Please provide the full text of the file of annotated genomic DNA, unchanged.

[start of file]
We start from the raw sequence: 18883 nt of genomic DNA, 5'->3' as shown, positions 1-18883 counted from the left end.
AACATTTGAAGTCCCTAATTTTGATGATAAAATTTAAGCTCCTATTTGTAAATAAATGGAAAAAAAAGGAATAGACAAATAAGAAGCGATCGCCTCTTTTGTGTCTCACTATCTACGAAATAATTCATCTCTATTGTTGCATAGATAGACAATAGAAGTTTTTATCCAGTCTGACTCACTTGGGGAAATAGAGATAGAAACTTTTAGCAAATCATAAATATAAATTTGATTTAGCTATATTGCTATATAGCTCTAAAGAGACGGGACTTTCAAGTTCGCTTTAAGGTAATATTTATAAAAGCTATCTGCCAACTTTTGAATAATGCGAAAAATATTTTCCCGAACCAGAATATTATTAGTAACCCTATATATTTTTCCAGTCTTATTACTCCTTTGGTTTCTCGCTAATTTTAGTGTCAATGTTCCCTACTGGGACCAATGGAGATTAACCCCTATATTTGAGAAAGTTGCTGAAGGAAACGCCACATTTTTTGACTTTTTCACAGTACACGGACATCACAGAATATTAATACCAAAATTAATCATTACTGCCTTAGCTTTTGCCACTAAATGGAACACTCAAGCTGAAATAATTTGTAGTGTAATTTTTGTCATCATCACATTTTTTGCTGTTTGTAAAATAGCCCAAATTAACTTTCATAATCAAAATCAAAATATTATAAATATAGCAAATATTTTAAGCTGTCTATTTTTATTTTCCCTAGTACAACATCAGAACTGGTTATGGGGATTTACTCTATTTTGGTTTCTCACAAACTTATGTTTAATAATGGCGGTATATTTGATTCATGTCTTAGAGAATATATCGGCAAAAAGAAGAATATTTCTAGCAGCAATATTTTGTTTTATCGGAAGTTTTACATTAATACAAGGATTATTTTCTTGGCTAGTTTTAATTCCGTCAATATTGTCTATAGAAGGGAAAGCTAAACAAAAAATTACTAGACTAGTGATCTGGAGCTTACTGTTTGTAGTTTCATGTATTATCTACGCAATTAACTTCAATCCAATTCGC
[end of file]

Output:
We start from the raw sequence: 18883 nt of genomic DNA, 5'->3' as shown, positions 1-18883 counted from the left end.
AACATTTGAAGTCCCTAATTTTGATGATAAAATTTAAGCTCCTATTTGTAAATAAATGGAAAAAAAAGGAATAGACAAATAAGAAGCGATCGCCTCTTTTGTGTCTCACTATCTACGAAATAATTCATCTCTATTGTTGCATAGATAGACAATAGAAGTTTTTATCCAGTCTGACTCACTTGGGGAAATAGAGATAGAAACTTTTAGCAAATCATAAATATAAATTTGATTTAGCTATATTGCTATATAGCTCTAAAGAGACGGGACTTTCAAGTTCGCTTTAAGGTAATATTTATAAAAGCTATCTGCCAACTTTTGAATAATGCGAAAAATATTTTCCCGAACCAGAATATTATTAGTAACCCTATATATTTTTCCAGTCTTATTACTCCTTTGGTTTCTCGCTAATTTTAGTGTCAATGTTCCCTACTGGGACCAATGGAGATTAACCCCTATATTTGAGAAAGTTGCTGAAGGAAACGCCACATTTTTTGACTTTTTCACAGTACACGGACATCACAGAATATTAATACCAAAATTAATCATTACTGCCTTAGCTTTTGCCACTAAATGGAACACTCAAGCTGAAATAATTTGTAGTGTAATTTTTGTCATCATCACATTTTTTGCTGTTTGTAAAATAGCCCAAATTAACTTTCATAATCAAAATCAAAATATTATAAATATAGCAAATATTTTAAGCTGTCTATTTTTATTTTCCCTAGTACAACATCAGAACTGGTTATGGGGATTTACTCTATTTTGGTTTCTCACAAACTTATGTTTAATAATGGCGGTATATTTGATTCATGTCTTAGAGAATATATCGGCAAAAAGAAGAATATTTCTAGCAGCAATATTTTGTTTTATCGGAAGTTTTACATTAATACAAGGATTATTTTCTTGGCTAGTTTTAATTCCGTCAATATTGTCTATAGAAGGGAAAGCTAAACAAAAAATTACTAGACTAGTGATCTGGAGCTTACTGTTTGTAGTTTCATGTATTATCTACGCAATTAACTTCAATCCAATTCGC